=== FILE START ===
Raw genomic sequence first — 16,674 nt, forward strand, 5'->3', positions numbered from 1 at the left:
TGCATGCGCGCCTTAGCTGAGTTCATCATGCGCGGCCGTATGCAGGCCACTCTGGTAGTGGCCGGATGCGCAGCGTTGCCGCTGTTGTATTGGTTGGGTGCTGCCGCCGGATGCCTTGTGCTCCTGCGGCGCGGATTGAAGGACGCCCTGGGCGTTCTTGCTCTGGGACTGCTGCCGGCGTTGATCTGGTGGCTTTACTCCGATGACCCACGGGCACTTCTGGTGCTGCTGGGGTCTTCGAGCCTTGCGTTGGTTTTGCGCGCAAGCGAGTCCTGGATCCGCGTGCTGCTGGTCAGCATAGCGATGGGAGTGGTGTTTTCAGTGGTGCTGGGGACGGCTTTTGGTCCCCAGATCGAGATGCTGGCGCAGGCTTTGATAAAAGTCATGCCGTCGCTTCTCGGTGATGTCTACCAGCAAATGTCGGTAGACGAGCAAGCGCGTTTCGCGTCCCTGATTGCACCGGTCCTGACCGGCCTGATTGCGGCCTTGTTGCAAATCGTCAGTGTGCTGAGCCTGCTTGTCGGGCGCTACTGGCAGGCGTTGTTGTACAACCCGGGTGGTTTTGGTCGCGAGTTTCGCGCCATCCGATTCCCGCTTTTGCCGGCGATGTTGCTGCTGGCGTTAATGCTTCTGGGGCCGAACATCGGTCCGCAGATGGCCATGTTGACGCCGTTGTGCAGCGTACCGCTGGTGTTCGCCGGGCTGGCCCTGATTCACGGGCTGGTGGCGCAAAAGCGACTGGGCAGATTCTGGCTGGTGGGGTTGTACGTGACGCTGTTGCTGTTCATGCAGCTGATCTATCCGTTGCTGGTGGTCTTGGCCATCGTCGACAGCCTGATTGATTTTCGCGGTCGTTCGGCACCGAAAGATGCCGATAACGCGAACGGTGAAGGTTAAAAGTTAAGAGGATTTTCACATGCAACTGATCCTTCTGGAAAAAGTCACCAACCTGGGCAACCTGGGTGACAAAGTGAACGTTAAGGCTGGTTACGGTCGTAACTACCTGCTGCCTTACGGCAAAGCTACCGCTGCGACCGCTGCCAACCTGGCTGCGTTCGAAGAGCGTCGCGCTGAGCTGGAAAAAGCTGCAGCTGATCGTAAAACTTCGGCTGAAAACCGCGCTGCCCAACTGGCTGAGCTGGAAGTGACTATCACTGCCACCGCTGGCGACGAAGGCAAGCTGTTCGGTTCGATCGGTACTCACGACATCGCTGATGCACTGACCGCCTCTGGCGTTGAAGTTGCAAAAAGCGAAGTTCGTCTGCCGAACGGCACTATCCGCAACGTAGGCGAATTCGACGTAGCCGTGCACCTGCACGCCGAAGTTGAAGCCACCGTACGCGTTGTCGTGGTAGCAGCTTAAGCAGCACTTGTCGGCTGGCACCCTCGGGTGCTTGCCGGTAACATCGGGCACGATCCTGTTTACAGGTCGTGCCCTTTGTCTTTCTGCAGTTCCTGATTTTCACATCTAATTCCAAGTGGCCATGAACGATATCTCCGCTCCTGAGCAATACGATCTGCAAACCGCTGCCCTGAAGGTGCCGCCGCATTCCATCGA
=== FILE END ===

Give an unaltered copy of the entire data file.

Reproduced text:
Raw genomic sequence first — 16,674 nt, forward strand, 5'->3', positions numbered from 1 at the left:
TGCATGCGCGCCTTAGCTGAGTTCATCATGCGCGGCCGTATGCAGGCCACTCTGGTAGTGGCCGGATGCGCAGCGTTGCCGCTGTTGTATTGGTTGGGTGCTGCCGCCGGATGCCTTGTGCTCCTGCGGCGCGGATTGAAGGACGCCCTGGGCGTTCTTGCTCTGGGACTGCTGCCGGCGTTGATCTGGTGGCTTTACTCCGATGACCCACGGGCACTTCTGGTGCTGCTGGGGTCTTCGAGCCTTGCGTTGGTTTTGCGCGCAAGCGAGTCCTGGATCCGCGTGCTGCTGGTCAGCATAGCGATGGGAGTGGTGTTTTCAGTGGTGCTGGGGACGGCTTTTGGTCCCCAGATCGAGATGCTGGCGCAGGCTTTGATAAAAGTCATGCCGTCGCTTCTCGGTGATGTCTACCAGCAAATGTCGGTAGACGAGCAAGCGCGTTTCGCGTCCCTGATTGCACCGGTCCTGACCGGCCTGATTGCGGCCTTGTTGCAAATCGTCAGTGTGCTGAGCCTGCTTGTCGGGCGCTACTGGCAGGCGTTGTTGTACAACCCGGGTGGTTTTGGTCGCGAGTTTCGCGCCATCCGATTCCCGCTTTTGCCGGCGATGTTGCTGCTGGCGTTAATGCTTCTGGGGCCGAACATCGGTCCGCAGATGGCCATGTTGACGCCGTTGTGCAGCGTACCGCTGGTGTTCGCCGGGCTGGCCCTGATTCACGGGCTGGTGGCGCAAAAGCGACTGGGCAGATTCTGGCTGGTGGGGTTGTACGTGACGCTGTTGCTGTTCATGCAGCTGATCTATCCGTTGCTGGTGGTCTTGGCCATCGTCGACAGCCTGATTGATTTTCGCGGTCGTTCGGCACCGAAAGATGCCGATAACGCGAACGGTGAAGGTTAAAAGTTAAGAGGATTTTCACATGCAACTGATCCTTCTGGAAAAAGTCACCAACCTGGGCAACCTGGGTGACAAAGTGAACGTTAAGGCTGGTTACGGTCGTAACTACCTGCTGCCTTACGGCAAAGCTACCGCTGCGACCGCTGCCAACCTGGCTGCGTTCGAAGAGCGTCGCGCTGAGCTGGAAAAAGCTGCAGCTGATCGTAAAACTTCGGCTGAAAACCGCGCTGCCCAACTGGCTGAGCTGGAAGTGACTATCACTGCCACCGCTGGCGACGAAGGCAAGCTGTTCGGTTCGATCGGTACTCACGACATCGCTGATGCACTGACCGCCTCTGGCGTTGAAGTTGCAAAAAGCGAAGTTCGTCTGCCGAACGGCACTATCCGCAACGTAGGCGAATTCGACGTAGCCGTGCACCTGCACGCCGAAGTTGAAGCCACCGTACGCGTTGTCGTGGTAGCAGCTTAAGCAGCACTTGTCGGCTGGCACCCTCGGGTGCTTGCCGGTAACATCGGGCACGATCCTGTTTACAGGTCGTGCCCTTTGTCTTTCTGCAGTTCCTGATTTTCACATCTAATTCCAAGTGGCCATGAACGATATCTCCGCTCCTGAGCAATACGATCTGCAAACCGCTGCCCTGAAGGTGCCGCCGCATTCCATCGA